Papers We Love: Feral Concurrency Control

This months PWL meeting discussed ‘Feral Concurrency Control: An Empirical Investigation of Modern Application Integrity’. The intended audience is database system researchers. It explains how popular application frameworks lean on ORM’s that disregard the database concurrency control solutions. Instead of using the databases system for foreign keys, constraints, and transactions they create a set of rules that perform in the application layer. The paper demonstrates how validations in the application layer give us inconsistent results.

Unique constraints are given as an example. When a field with a unique validation is created or modified in Rails, it will query the database to ensure that value does not already exist.

Applications with minimal traffic can be run with only one Ruby on Rails instance.

Initial Rails Application
User --> Ruby on Rails Application --> Database

As requests against the applicaion increase, we can add more Ruby on Rails instances to handle the traffic.

Ruby on Rails applications scaled to handle growing requests
         Ruby on Rails Application #1
User --> Ruby on Rails Application #2 --> Database
         Ruby on Rails Application #3 

In the experiment an application is bombarded with redundant data. In Figure 2 we see a blue line, the constant. This is the amount of duplicates without validation. The green line is the amount of duplication with validation. We can see with one running instance we have 0 duplicates. As soon as we start adding more instances the amount of duplicates jump.

As a Ruby developer with a history of Rails I was surprised at the accusations coming from the paper and discussion. Rails doesn’t prohibit us from using database concurrency control solutions. In my experience we have always used them.

This was really eye opening. I’m glad I went to this discussion and I’m thankful for the Seattle Chapter of Papers We Love. Many people come to Rails from boot camps or are self-taught. While ORM’s don’t prevent you from using the database it definitely encourages it to be blindly used as a storage system. It’s changed my thinking in how to help grow jr developers and the importance that needs to be placed on what’s happening in db/schema.rb.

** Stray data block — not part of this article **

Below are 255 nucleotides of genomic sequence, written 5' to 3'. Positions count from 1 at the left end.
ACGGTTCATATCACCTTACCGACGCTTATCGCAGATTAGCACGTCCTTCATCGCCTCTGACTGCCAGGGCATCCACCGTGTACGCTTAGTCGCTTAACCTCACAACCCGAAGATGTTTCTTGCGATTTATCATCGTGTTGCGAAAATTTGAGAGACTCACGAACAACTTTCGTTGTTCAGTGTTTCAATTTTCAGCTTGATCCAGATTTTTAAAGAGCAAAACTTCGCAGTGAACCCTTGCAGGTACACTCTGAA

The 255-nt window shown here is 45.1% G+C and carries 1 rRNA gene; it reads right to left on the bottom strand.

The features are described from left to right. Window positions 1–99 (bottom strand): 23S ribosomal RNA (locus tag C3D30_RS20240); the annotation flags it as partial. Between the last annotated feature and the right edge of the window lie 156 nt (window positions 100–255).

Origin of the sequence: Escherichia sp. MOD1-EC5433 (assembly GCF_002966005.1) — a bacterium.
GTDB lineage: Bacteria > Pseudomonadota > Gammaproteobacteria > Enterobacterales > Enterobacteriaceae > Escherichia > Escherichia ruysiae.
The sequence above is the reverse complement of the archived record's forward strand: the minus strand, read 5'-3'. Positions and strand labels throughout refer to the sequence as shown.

Here is a list of resources I will be referencing in future conversations:
* Transactions
* Constraints vs Validations
* Postgres Explain

As a side note, validations where only inconsistent when compared to other records (am I unique, does this key exist). Validations performed consistently when evaluating data in the current record (is this a string and does it have a pattern?).

Nand2Tetris and HDL

In my local ruby group we’ve been working through Nand2Tetris. A program that walks through building a computer from logic gates to programing Tetris.

I’m struggling with the Hardware Description Language(HDL). I have built up assumptions about languages and their use of variables and functions. Below are my notes that have helped me straighten out how to work with HDL’s.

HDL is a markup language, like HTML or XML. We use this markup language to design logic gates. Logic gates will be described in syntax familiar to you as pseudocode. For example: